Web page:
Examining the sources of racial bias in potentially capital cases: A case study of police and prosecutorial discretion

Research output: Contribution to journalArticle

2 Scopus citations


While prior research has uncovered racial disparities in the administration of death sentences, little attention has been devoted to earlier stages in the capital punishment processes. To understand the locus of racial bias within death penalty institutions, this study examines the entry of homicide cases into Los Angeles County’s criminal justice system during a 5-year period. This two-part analysis seeks to answer the following research questions: (1) Does victim/defendant race influence homicide clearance and death penalty charging decisions? and (2) if so, does the likelihood of clearance mediate the effect of victim race on death penalty charges? Logistic regressions indicate that cases involving Latino victims are less likely to be cleared. Moreover, cases with Black and Latino victims are less likely to be prosecuted with a death penalty–eligible charge. Racial disparities accumulate across these stages, with clearance patterns influencing subsequent death penalty charging decisions. Results underscore the cumulative nature of racial within criminal justice institutions. By linking police and prosecution outcomes, these findings also highlight the interrelationship between criminal justice agencies.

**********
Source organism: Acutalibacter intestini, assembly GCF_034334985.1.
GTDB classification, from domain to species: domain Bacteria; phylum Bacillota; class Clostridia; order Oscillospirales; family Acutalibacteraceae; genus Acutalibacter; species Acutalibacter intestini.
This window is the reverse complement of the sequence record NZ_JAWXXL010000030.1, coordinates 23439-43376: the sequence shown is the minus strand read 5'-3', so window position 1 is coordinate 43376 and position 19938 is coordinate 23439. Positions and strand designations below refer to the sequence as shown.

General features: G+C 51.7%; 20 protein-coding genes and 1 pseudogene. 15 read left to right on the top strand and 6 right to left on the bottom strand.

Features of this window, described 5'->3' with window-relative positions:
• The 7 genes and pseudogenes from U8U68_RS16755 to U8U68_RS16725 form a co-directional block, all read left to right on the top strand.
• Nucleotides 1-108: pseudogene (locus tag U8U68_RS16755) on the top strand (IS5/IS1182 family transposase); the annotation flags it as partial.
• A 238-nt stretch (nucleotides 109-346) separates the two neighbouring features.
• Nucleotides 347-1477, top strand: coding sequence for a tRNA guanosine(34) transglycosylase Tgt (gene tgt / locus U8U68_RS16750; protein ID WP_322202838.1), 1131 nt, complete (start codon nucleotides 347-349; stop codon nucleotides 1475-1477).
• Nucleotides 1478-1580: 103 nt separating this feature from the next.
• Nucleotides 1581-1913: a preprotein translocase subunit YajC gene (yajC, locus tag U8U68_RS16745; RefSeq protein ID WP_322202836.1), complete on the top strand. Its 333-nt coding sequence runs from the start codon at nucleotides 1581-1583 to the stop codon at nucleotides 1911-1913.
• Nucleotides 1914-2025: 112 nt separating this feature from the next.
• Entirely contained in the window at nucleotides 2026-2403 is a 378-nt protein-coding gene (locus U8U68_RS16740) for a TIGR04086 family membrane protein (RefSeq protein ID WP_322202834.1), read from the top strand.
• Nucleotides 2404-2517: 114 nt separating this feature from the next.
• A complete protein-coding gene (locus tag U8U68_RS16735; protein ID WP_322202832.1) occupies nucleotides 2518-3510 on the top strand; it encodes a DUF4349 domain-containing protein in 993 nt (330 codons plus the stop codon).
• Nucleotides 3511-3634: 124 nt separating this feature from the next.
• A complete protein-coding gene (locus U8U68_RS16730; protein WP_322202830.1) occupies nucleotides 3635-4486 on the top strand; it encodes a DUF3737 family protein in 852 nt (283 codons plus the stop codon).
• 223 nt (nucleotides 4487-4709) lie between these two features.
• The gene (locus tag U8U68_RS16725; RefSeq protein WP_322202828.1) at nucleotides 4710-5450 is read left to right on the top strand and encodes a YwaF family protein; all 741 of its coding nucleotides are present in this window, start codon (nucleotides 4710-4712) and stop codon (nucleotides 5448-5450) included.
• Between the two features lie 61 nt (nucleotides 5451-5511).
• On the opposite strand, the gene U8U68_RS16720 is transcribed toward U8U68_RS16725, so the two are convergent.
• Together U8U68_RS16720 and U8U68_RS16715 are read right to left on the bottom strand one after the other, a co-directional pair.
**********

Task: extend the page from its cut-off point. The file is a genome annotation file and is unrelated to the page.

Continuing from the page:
Original languageEnglish (US)
Pages (from-to)7-34
Number of pages28
JournalRace and Justice
Issue number1
StatePublished - 2017



  • Capital punishment
  • Cumulative racial disadvantage
  • Death penalty
  • Homicide clearance
  • Prosecutorial discretion
  • Racial disparity

ASJC Scopus subject areas

  • Law
  • Sociology and Political Science
  • Anthropology

Cite this